East Van Digital presents our 100th release, a compilation showcasing the talent and underground sounds that EVD is now well known for.
The course of electronic music history has been predominantly influenced by certain scenes. Manchester, Chicago, Detroit, all the way back to the BBC Radiophonic Workshop, GRM, and Max Mathews-era Bell Labs: each of these momentary happenings made brave new waves that rippled out to distant shores. The hundredth and final release in East Van Digital's catalogue captures a snapshot of a similarly expansive if briefly lived scene based in and about East Vancouver, a post-millennium era of unfettered creativity filtered through the label that Joseph Martin built in the wake of Liquidbeat.
The powerful people who crafted EVD's centennial release long nurtured the scene in No Fun City and across the West Coast. Many were residents at the Lotus Sound Lounge or regulars at Entheos, Soundwave, Atmosphere, and countless other culturally significant venues and events that have long since ceased operation for one reason or another. Most of them remain fixtures at British Columbia's finest freak fests, namely Shambhala and Bass Coast, the latter of which was co-founded by The Librarian. Anyone who has been to the Fractal Forest early on a Saturday knows that Martin's Caturday Morning Disco is as essential a part of the complete Shambhala experience as seeing whatever Longwalkshortdock has prepared for that year, which is always something different.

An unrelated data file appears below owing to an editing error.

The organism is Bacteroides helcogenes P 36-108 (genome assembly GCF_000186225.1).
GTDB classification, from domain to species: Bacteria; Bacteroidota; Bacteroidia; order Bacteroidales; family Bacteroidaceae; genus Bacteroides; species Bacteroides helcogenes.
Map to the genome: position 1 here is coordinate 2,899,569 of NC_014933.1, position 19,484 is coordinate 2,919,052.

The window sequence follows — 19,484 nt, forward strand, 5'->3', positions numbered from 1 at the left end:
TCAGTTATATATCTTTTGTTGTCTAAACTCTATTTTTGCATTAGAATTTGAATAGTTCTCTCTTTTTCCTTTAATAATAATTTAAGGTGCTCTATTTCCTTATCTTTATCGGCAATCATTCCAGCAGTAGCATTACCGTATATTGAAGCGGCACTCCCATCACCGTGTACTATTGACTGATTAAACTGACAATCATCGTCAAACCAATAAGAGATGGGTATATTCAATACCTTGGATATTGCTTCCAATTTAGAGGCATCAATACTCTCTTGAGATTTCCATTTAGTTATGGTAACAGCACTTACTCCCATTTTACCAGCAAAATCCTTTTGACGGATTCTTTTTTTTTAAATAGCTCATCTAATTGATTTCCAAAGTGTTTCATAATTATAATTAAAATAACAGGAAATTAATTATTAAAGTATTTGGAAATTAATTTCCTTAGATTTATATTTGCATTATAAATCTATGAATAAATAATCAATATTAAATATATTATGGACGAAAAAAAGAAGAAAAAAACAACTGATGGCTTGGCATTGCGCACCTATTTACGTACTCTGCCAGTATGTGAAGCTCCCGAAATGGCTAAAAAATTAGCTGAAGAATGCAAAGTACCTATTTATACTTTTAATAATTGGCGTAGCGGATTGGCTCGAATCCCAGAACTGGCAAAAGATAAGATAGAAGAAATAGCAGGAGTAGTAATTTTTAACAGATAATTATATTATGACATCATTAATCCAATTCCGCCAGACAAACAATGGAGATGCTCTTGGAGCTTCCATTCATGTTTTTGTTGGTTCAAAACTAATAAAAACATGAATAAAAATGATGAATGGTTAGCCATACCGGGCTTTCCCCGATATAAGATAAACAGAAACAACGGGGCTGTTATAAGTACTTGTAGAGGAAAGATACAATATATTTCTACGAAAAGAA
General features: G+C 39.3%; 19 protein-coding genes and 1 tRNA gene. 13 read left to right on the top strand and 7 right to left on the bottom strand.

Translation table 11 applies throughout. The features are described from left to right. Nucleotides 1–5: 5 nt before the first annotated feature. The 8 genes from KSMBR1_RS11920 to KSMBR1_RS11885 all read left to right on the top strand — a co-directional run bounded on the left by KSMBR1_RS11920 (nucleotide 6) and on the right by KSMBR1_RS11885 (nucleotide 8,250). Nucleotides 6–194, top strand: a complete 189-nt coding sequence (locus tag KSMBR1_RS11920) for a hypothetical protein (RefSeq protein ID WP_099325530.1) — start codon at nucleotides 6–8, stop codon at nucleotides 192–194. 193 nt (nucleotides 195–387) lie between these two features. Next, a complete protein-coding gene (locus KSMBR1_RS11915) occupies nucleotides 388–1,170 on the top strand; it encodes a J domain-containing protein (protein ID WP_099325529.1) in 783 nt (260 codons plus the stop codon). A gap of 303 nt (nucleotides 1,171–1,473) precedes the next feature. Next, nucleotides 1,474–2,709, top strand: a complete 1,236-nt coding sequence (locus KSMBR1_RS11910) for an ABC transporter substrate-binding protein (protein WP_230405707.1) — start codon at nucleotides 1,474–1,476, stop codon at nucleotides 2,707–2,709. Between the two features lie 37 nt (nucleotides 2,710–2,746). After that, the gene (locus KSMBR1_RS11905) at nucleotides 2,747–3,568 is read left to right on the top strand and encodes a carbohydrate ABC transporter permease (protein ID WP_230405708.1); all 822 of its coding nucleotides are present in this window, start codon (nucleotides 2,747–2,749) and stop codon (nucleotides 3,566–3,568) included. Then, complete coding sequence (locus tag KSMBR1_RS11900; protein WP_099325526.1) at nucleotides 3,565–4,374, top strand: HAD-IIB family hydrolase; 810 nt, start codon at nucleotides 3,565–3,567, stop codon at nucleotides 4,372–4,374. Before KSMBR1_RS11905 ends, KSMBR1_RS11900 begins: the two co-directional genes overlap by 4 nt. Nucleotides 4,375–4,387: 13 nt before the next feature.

While Chicago and Detroit were intrinsically linked to a signature style, East Van in the early 21st century was more of a melting pot, reflecting if not anticipating the overarching move of mainstream EDM to eschew particular genre classifications in favor of openminded bass worship. Granted, techno and, to a much greater extent, house were staples of its founding aesthetic, but over time, myriad forms of electronic music left its mark in EVD's output, from dub and downtempo to hip-hop and jungle. Knautic came from a background of adaptive sound design for video games. The inimitable violinistextremist Kytami has cleaned up at the Western Canadian Music Awards, and ill-esha started off as one of Canada's only drum and bass vocalists before taking her electronic-pop future bass empire to great heights in Colorado. As long as the music serviced the dance floor unpretentiously, it found a home here, however briefly.
Indeed, nothing lasts forever. Vancouver is a city forever in flux. Where once Kitsilano was hippy central, decades later it went full yuppie, a poignant vantage point from which to watch the finest music venues eventually become condos. Though the city, and pop, will continue to eat itself, what happened in this space at this time will resonate in perpetuity. This compilation archives the inarguable proof of what EVD achieved in a hundred releases, a collection of waves from all over joined together in a momentous push forward and outward. What happens next is up to the future to decide.